A good peloton output is, basically, dependent on the individual spinner. If you are a beginner, you will obviously portray output that is less than that of an experienced peloton cyclist. Also, age and gender differences bring a difference in the peloton output results.
Nevertheless, we will see what a good output should be for you, depending on your power zone.
What is Peloton Output Anyway?
Peloton output stems from your cadence and resistance to start with. Cadence is calculated from the rotations that your flywheel makes per minute. On the other hand, resistance refers to the difficulty that you set during cycling, using the red colored resistance knob on the bike.
If you are in a power zone, cadence will be set for you, while you increase your chances of topping on the Leaderboard by increasing your resistance.
Watts are used to measure peloton output, which you can increase by increasing your cadence and resistance, or simply either, at least for a start. But remember that resistance increases your output more than the cadence, so try to improve on it regardless of how difficult it may be.
So, what is a Good Peloton Output?
Like we mentioned earlier, peloton output will depend on several personal factors, such as experience on the peloton and like workouts, age, gender and flexibility.
Let’s dive into some of the factors determining peloton output, and the average output expected:
The watts you produce versus your weight is also a large determinant on how you score on the peloton. Here, 5.1 watts against your number of kilograms is considered a high score, while 2 could be the result of a newbie in peloton.
In peloton, there are seven levels of exertion, usually referred to as the power zones. To join a power zone, you have to undertake a 20-minute test, which will track your Functional Threshold Power (FTP). This will help know the power zone you should join, based on your average results.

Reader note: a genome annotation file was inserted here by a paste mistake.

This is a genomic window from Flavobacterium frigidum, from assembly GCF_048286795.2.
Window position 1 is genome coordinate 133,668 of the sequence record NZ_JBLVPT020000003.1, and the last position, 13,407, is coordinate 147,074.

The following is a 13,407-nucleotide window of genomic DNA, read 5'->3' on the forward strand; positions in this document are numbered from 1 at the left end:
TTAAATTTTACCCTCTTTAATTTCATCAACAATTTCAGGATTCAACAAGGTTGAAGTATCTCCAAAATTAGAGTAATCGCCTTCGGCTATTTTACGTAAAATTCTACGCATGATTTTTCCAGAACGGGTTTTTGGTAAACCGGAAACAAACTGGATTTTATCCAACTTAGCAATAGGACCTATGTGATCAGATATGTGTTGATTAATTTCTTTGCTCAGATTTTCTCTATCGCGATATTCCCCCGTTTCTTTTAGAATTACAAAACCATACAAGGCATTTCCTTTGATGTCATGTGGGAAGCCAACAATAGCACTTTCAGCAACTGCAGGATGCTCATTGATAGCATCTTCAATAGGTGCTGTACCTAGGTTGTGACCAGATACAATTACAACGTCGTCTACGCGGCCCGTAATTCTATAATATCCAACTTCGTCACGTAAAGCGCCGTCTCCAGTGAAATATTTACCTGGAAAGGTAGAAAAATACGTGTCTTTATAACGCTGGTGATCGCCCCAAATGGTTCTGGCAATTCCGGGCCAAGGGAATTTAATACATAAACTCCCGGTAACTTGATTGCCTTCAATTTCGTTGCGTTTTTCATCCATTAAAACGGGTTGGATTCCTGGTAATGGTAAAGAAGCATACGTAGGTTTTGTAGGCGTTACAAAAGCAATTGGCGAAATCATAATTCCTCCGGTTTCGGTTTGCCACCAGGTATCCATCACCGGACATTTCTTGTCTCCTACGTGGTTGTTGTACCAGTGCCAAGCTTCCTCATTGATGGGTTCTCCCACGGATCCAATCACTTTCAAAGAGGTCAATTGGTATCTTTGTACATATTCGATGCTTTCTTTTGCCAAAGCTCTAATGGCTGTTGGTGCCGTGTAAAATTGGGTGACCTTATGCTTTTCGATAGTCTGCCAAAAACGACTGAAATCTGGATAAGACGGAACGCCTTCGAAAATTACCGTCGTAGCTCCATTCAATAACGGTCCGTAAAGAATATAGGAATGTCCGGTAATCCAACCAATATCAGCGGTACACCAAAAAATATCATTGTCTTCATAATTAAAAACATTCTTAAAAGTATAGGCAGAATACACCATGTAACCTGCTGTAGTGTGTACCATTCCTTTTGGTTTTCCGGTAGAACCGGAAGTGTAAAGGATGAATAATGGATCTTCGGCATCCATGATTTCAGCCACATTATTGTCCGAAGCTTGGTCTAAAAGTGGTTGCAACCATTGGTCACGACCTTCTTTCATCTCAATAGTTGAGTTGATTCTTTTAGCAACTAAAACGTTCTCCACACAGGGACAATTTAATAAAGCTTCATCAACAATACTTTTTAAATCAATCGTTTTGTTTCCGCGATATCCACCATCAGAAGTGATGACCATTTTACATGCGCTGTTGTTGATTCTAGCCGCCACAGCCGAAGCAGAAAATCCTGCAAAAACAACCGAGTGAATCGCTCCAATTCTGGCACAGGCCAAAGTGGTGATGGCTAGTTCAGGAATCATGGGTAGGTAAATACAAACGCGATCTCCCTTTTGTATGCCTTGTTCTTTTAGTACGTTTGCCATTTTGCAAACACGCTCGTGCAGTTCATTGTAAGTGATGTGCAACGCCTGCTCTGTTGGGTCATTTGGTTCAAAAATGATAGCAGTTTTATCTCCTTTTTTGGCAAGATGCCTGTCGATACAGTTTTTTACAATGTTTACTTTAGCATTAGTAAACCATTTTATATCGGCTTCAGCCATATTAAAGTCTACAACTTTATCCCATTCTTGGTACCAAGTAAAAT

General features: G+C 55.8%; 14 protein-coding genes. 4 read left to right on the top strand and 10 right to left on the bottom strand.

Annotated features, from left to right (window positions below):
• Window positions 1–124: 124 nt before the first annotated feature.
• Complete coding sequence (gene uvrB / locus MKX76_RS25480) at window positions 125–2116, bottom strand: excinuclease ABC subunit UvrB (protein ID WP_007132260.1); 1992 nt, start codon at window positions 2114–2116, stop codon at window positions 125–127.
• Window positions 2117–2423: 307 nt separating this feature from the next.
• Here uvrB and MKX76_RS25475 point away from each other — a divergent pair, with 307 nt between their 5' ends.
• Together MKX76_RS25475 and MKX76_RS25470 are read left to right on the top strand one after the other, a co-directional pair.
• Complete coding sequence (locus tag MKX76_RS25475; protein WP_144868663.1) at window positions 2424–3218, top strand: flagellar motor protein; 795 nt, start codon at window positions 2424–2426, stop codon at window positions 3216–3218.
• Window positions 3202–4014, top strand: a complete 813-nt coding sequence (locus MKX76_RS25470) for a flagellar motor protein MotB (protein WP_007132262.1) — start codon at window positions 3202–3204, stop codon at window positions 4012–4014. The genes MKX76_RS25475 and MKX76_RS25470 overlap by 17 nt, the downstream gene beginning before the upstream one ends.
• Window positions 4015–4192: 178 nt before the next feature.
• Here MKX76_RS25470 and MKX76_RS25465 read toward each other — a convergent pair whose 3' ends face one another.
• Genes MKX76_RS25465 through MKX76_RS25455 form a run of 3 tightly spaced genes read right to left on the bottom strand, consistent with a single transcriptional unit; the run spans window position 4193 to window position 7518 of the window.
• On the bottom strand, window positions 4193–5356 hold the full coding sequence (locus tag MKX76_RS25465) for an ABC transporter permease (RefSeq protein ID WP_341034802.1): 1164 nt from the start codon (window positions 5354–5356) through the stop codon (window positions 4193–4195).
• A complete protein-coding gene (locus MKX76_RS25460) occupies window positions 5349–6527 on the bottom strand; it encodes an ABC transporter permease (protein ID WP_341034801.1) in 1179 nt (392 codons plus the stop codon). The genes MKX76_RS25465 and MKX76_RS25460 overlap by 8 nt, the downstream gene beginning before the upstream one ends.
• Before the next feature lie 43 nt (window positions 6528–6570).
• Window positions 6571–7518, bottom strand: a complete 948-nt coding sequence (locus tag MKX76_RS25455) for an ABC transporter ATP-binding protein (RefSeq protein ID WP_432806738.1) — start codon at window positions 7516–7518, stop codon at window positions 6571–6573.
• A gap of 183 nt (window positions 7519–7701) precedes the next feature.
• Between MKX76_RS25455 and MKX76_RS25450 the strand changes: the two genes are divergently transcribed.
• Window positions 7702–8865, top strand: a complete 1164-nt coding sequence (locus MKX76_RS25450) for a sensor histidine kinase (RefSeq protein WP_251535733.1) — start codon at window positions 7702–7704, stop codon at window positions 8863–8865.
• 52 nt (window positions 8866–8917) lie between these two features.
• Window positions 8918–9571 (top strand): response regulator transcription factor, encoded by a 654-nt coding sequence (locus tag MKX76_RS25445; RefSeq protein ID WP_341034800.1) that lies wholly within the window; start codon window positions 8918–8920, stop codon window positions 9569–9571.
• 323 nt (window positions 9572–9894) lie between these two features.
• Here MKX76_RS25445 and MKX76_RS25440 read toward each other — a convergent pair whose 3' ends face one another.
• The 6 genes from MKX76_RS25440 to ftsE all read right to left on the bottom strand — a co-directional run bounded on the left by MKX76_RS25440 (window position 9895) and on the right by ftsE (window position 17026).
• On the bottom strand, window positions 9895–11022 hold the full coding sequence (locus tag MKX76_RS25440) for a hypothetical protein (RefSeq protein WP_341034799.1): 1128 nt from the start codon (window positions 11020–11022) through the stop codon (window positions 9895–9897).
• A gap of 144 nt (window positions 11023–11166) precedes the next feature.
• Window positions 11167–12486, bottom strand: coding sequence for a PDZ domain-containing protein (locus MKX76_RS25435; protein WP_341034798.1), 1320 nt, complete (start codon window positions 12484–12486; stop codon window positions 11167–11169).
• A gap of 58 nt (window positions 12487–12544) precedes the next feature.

Your cadence will then be fixed, so that you have to reach the specific cadence output within the 45-minute peloton ride. Since every person in your power zone will have to get to this cadence level, then your chances of being an outstanding member will be to increase the resistance.
Whether a beginner or a pro, you will always get power zones enhancing your performance. So, what are the 7 power zones in peloton?
- Zone 1 (Active Recovery): requires FTP of 55% or less. Described as the easiest, and great for people recovering from injury and senior riders.
- Zone 2 (Endurance): calls for FTP level of between 55 and 75%. Quite easy, even the beginners can manage.
- Zone 3 (Tempo): 75 to 90% FTP required and for the moderate riders’ challenge.
- Zone 4 (Lactate threshold): Challenging power zone, and at this point you must be accustomed to peloton and improving impressively.
- Zone 5 (VO2max): 105 to 120% FTP necessary, and workout described as hard. At this point, you must be heading towards expert level in peloton workouts.
- Zone 6 (Anaerobic capacity): 120 to 150% FTP necessary to be in this power zone. The workouts are very hard at this point, and to be in this level, your Leaderboard position won’t even matter as much as the fact that you are already capable of achieving the target.
- Zone 7 (Neuromuscular power): 150%+ FTP needed, and at this point, you are now the master of peloton!
While age plays a major role in determining peloton output, it actually varies. You may get a 70-year-old performing better than a 40-year-old, simply because they have been athletic all their lives, unlike the latter.
In a Nutshell
To get a good peloton workout output for you, take all the factors lined above. Only then can you determine the best peloton output for you.
An encouragement though, getting in a power zone will boost your workout output by far. This is because you try to achieve the best for your level, and you learn to increase your resistance levels too. So, what is a good peloton workout output? You will determine that, all the factors held constant, right?
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